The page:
Wah-Kee-Nah and her people, including James Clark Strong

Wah-Kee-Nah and Her People


James Clark Strong

New York: G.P. Putnam’s Sons, 1893

In places, a solidly interesting piece of Northwest Americana.

New Yorker J.C. Strong lived in the PNW starting in 1850, hanging out with Native people for six years, he says, and learning Chinook Jargon.

His book to a great degree is padded with material from secondary sources.  He spends many pages recapitulating the history of European-Native American contact from the Vikings onward.

Those few dozen pages have nothing really to do with this Wah-Kee-Nah.

There are, however, wonderful section dividers in the text.

I couldn’t help reproducing several of them.

It’s not till Chapter IX, which starts on page 122, that the author gets into the topic of the Chinook Indians and “their language, which I could speak fluently” (page 123)–obviously the Jargon.  Strong also discusses “Aunt Sally”, said to have been the wife of the head chief of the Chinooks when Lewis and Clark arrived, and mentioned by them.  He has spent many an hour chatting with her and hearing her stories of the old days.

Starting on page 133 is the story of the author’s brother [territorial judge William Strong], who decided to save a boy slave of the Chinooks by buying him.

The boy, whom William’s wife assumes to be starving, is served plate after plate of food on arriving at their home; he’s quoted as asking plaintively in Jargon, “Mammook nika muckamuck conaway okook?” (“Must I eat all this?)

Chapter X, from page 137, finally brings in Wah-Kee-Nah, who was a Yakima girl hired by Strong’s brother as a domestic servant.  The brother, and the author (who lived with him), must have been among the very first settlers on the North side of the Columbia River, in this case in the Cathlamet area near the outlet of the E-lo-ha-min (Elochoman) River.  I was fascinated to hear of one of Strong’s acquaintances being a “Chehalis” Indian who took up residence near Strong in order not to be mistaken for a hostile in the Indian wars.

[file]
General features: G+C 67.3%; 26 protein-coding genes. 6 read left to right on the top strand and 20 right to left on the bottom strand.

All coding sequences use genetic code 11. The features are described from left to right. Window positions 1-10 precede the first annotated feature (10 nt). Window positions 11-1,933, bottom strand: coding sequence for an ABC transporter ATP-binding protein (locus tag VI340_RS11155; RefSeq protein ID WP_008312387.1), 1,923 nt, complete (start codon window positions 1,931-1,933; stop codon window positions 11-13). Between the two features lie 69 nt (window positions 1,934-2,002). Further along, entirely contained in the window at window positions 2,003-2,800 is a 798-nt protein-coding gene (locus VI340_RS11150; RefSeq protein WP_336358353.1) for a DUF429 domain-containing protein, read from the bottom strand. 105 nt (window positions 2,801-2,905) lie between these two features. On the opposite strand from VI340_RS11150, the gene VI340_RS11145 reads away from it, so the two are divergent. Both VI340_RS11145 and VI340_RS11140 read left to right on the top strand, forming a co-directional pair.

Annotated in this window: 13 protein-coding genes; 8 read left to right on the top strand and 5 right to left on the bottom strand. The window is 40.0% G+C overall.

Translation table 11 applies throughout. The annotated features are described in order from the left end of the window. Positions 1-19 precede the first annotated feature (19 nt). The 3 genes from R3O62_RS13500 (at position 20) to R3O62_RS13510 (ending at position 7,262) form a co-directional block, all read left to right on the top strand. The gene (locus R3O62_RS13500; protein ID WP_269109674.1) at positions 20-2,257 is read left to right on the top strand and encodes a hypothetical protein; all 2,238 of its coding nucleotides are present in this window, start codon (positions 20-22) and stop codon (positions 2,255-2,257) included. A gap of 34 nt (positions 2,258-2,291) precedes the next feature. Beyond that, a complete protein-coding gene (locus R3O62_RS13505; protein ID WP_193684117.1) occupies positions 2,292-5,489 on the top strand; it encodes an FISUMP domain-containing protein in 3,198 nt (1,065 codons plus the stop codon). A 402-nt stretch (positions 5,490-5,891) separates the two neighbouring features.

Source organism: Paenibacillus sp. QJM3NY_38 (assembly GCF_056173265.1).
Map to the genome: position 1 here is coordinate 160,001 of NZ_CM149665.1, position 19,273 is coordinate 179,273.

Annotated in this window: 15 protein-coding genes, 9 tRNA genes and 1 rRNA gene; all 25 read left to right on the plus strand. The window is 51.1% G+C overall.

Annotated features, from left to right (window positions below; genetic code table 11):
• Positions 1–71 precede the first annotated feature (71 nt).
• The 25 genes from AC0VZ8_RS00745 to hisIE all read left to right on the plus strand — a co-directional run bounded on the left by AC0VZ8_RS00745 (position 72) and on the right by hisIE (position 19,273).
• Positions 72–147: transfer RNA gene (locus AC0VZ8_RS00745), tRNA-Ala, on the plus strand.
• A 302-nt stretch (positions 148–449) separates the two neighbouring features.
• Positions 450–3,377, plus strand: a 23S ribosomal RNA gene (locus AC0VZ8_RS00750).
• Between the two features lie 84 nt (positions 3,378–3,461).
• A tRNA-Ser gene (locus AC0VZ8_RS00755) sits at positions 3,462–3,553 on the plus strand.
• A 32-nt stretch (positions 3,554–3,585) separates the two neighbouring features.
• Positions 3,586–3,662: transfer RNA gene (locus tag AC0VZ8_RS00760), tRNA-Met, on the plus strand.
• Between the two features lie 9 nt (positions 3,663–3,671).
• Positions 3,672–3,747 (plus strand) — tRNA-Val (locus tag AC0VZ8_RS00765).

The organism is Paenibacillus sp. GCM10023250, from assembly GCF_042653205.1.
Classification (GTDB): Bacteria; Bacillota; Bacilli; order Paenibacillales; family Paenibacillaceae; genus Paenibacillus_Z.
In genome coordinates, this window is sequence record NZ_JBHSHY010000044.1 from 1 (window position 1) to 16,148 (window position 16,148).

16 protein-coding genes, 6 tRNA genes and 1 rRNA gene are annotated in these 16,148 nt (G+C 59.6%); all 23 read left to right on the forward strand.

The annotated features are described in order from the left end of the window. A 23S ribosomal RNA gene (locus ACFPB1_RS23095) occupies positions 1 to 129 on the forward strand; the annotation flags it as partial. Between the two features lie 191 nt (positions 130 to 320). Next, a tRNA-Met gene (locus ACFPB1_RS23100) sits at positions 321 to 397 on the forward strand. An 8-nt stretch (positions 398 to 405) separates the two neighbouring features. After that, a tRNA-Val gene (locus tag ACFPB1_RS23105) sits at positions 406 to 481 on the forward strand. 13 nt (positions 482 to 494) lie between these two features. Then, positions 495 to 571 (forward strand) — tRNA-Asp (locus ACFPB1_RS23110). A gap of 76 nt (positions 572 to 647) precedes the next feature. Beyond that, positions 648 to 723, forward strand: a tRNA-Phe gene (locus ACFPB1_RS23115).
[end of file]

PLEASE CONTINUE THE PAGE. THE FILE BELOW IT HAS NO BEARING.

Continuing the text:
The author strongly takes a pro-Indian stance.  He excoriates the injustice of there being a voluminous and carefully tended written record of Indian violence against whites while “the whole damning story of white atrocities must forever remain unwritten” (page 166).  Pretty refreshing stuff from the 1890s.

Unfortunately, only about four chapters of this book really deal with the author’s own experiences of the Yakima, Chinook and Chehalis people, compelling as those are.  The book closes with numerous more chapters of filler about the preceding centuries of white-Indian interaction.

Regardless, it’s a worthwhile and quick read, and a source for our region’s history that you probably haven’t heard of before.


James Clark Strong went on to Civil War glory and a successful pro-Indian lawyering career back in New York state.  For more on his interesting life, see his autobiography:

Biographical Sketch of James Clark Strong
Los Gatos, Santa Clara County, California: 1910.

There you’ll learn how Marcus Whitman got a young Strong interested in the Indians.  To my taste, this is the more interesting book, but not all of us prefer fact to historical sweep.  It’s certainly got a little more Siwash Wawa in it:

Strong says Native people complimented him: “Mica wawa siwash wawa hias close” — “You speak the Indian language very well.”

Later in life, as this book tells, Strong returned (1906?) to the Pacific Northwest on a pleasure trip to Portland and northward through southeast Alaska.

On that trip, aged about 80, he could still speak Jargon with the region’s Native people.  Now returning as a tourist, he was approached by some of them trying to sell him tenas icta (little things–souvenirs).

That’s about the size of it.  Strong strikes me as a perceptive but not loquacious firsthand source on early settlement times in our region, and one or the other of his pair of books is likely to grab you if you’re the type who reads my blog!